Information about people’s health and lifestyles should be opened up to allow major advances to be made in developing artificial intelligence (AI), a report to ministers has recommended.
Industry experts called for the Government to set up a secure system of sharing data, claiming areas where the records are most sensitive are also often the ones where the greatest benefits can be achieved.
The public sector could benefit from the move as well as private technology companies, according to the Growing the Artificial Intelligence Industry in the UK review.
It suggested the NHS could use facts and figures from supermarkets, transport organisations and town planning to work out ways to encourage healthier lifestyles.
The report highlighted how health app Your.MD wants access to data sets of anonymised personal health records from the health service in order to improve its free of charge advice service.
Matteo Berlucchi, chief executive officer, said a “profound understanding of each individual person’s medical profile” was needed.
“Therefore, access to reliable and consistent data sets of anonymised personal health records would give us a tremendous boost towards achieving this goal,” he said.
“We have tried to approach the NHS to see if there was a way to access some of this data but we have struggled to even find the right person to talk to. Navigating a complex organisation like the NHS is an unfathomable task for small startups like Your.MD.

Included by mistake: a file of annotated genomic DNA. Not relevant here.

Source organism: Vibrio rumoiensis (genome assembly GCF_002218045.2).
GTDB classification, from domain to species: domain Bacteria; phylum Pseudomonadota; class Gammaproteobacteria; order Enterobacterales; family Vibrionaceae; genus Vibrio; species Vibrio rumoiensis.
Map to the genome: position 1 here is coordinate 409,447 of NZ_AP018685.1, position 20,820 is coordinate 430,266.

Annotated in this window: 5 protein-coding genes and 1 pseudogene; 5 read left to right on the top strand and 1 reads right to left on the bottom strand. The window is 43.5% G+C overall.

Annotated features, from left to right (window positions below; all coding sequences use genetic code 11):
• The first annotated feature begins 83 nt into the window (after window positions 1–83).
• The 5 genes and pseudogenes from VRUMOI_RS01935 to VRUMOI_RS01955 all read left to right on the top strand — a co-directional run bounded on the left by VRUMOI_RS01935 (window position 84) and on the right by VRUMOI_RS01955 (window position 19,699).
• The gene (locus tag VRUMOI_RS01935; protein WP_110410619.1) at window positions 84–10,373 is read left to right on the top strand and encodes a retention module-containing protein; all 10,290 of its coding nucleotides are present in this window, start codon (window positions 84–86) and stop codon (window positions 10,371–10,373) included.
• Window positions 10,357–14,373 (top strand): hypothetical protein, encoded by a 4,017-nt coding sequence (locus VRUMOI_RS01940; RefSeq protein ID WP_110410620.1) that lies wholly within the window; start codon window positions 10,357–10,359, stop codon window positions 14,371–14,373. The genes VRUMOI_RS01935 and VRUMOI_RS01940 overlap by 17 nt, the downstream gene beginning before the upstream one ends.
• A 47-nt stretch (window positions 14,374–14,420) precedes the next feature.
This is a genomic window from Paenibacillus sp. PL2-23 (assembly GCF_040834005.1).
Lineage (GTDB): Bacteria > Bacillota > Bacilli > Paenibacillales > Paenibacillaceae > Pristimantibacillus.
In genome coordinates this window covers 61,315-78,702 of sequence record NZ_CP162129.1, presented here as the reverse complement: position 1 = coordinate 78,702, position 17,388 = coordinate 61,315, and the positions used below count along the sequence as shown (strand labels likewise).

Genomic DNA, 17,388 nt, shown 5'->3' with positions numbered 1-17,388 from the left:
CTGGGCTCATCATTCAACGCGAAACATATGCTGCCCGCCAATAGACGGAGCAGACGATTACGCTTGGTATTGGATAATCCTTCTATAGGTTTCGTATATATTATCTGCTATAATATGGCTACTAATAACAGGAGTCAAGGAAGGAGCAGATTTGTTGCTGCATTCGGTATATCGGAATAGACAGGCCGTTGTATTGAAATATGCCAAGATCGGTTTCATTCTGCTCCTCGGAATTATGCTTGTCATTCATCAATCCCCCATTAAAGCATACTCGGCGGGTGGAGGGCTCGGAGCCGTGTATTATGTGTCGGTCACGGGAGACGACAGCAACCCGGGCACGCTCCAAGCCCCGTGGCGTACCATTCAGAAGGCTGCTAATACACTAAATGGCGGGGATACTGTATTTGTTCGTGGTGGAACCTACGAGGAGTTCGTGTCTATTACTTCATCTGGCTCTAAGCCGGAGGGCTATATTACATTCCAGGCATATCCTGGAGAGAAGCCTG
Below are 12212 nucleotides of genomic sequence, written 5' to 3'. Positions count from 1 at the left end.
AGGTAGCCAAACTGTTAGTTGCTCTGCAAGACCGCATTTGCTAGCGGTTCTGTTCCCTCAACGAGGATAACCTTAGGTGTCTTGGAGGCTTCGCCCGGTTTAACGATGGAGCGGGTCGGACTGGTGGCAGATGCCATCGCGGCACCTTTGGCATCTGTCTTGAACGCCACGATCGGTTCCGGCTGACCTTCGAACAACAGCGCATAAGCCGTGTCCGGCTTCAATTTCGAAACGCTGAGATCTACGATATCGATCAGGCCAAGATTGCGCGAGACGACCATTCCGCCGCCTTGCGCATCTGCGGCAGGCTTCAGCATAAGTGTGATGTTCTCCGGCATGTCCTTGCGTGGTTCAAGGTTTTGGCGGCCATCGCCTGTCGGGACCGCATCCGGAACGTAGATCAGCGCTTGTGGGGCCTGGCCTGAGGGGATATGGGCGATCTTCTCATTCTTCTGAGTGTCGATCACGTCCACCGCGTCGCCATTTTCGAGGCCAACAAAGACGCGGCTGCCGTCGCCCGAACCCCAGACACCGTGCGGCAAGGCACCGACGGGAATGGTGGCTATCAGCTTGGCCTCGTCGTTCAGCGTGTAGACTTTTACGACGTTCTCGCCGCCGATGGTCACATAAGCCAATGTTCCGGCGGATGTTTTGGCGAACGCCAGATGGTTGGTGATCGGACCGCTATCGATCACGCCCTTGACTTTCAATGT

“I strongly believe that the levelling and opening of the access to such vital data is fundamental for the creation and development of groundbreaking AI services in the healthcare sector.
“Government is uniquely positioned to unlock this potential by creating the appropriate data-sharing environment.”
The report makes 18 recommendations on how to make the UK a world leader in AI, including boosting skills through an industry-funded masters programme and increasing diversity in the sector.
It calls for the Alan Turing Institute, named in honour of the wartime codebreaker, to become a national centre for AI and said the Government should expand its support for businesses in the field.
Dame Wendy Hall, professor of computer science at the University of Southampton, who co-chaired the review, said: “I’m particularly keen to ensure that we use it to inform the establishment of initiatives and programmes to help us extract the most value from artificial intelligence for the country; that includes an emphasis on increasing and improving our skill levels to prepare the workforce for the number of jobs the industry will need for the future.
“AI has been around for a very long time as a concept and this latest surge of technological development is likely to see automation continue to escalate and accelerate in every walk of life.
“Now is the time for us all – scientists, researchers, entrepreneurs and the Government – to come together and address the issues about how AI is going to impact society and seek ways to ensure that we’re able to deliver the great breakthroughs the technology has the potential to deliver.”
Investment in research and development over the next four years has been increased by £4.7 billion by the Government.
Culture Secretary Karen Bradley said: “I want the UK to lead the way in artificial intelligence. It has the potential to improve our everyday lives – from healthcare to robots that perform dangerous tasks.
“We already have some of the best minds in the world working on artificial intelligence, and the challenge now is to build a strong partnership with industry and academia to cement our position as the best place in the world to start and grow a digital business.”